Section 230 does protect platforms from liability for catching everything if they do moderation, and indeed some recent proposed legislation wants to modify that aspect of it to actually do a funny sort of reverse censorship by disallowing certain types of moderation. That's another thread though.

      Before that bit, there is this:

      No provider or user of an interactive computer service shall be treated as the publisher or speaker of any information provided by another information content provider.

      Without 230 platforms would potentially be responsible for everything published, like a newspaper but with less protection.

      1 vote
  4. sjvn
    Link
    "Many marketing leaders are increasingly tired of waiting for the government or industry to act, and have begun to express their displeasure by joining month-long boycotts or abandoning social...

    "Many marketing leaders are increasingly tired of waiting for the government or industry to act, and have begun to express their displeasure by joining month-long boycotts or abandoning social media altogether."

    Really? I don't see that. Companies will boycott advertising at times, but that's usually on old-style mass media. And, abandon social media! Ha! No. Just no. They don't.

    9 votes
  5. arp242
    Link
    The problem with a lot of the more dubious content posted on these platforms is often not strictly illegal; certainly not in the US where free speech tends to extend further than most European...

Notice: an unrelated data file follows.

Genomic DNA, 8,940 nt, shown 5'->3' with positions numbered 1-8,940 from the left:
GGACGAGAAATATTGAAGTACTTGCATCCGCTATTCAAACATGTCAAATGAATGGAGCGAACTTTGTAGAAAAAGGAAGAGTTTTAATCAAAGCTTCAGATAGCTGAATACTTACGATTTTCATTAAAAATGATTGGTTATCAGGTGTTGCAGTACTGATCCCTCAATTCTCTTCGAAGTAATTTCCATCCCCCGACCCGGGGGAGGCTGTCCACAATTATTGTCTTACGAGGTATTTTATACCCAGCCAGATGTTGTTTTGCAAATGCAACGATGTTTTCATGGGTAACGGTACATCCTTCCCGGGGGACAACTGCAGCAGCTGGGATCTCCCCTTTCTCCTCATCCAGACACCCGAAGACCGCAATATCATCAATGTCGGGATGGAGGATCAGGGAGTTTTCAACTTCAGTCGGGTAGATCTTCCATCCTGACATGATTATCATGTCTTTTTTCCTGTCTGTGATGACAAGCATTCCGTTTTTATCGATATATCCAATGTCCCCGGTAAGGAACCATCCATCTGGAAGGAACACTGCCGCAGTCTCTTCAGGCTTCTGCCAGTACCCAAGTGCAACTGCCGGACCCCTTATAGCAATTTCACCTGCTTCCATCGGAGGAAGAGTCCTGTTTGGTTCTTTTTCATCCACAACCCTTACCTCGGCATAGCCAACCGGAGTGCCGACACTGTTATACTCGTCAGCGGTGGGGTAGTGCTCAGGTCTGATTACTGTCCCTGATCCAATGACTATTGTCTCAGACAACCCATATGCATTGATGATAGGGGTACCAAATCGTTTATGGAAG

The problem with a lot of the more dubious content posted on these platforms is often not strictly illegal; certainly not in the US where free speech tends to extend further than most European countries. Much of the "harmful, hateful, denigrating, and discriminatory content and commentary" is unpleasant, but not illegal.

    Things that are outright illegal such as pedophelia, violence, threats, and the like already tend to be removed fairly quickly without much fuss. But stuff like "I don't like black people", "black people are of a lower IQ", or burning a cross are offensive and stupid, but AFAIK not illegal.

    It seems to me that just repealing Section 230 is not really all that effective as such against the more common versions of hate speech one might encounter.

    6 votes
  6. [11]
    bloup
    Link
    As a practical matter I don’t think making platforms be liable for their users’ content is a very good idea. But philosophically, if a platform is allowed to be the sole financial beneficiary of...

    As a practical matter I don’t think making platforms be liable for their users’ content is a very good idea. But philosophically, if a platform is allowed to be the sole financial beneficiary of their users’ content, why shouldn’t they also have to be liable?

    4 votes
    1. [10]
      skybrian
      Link Parent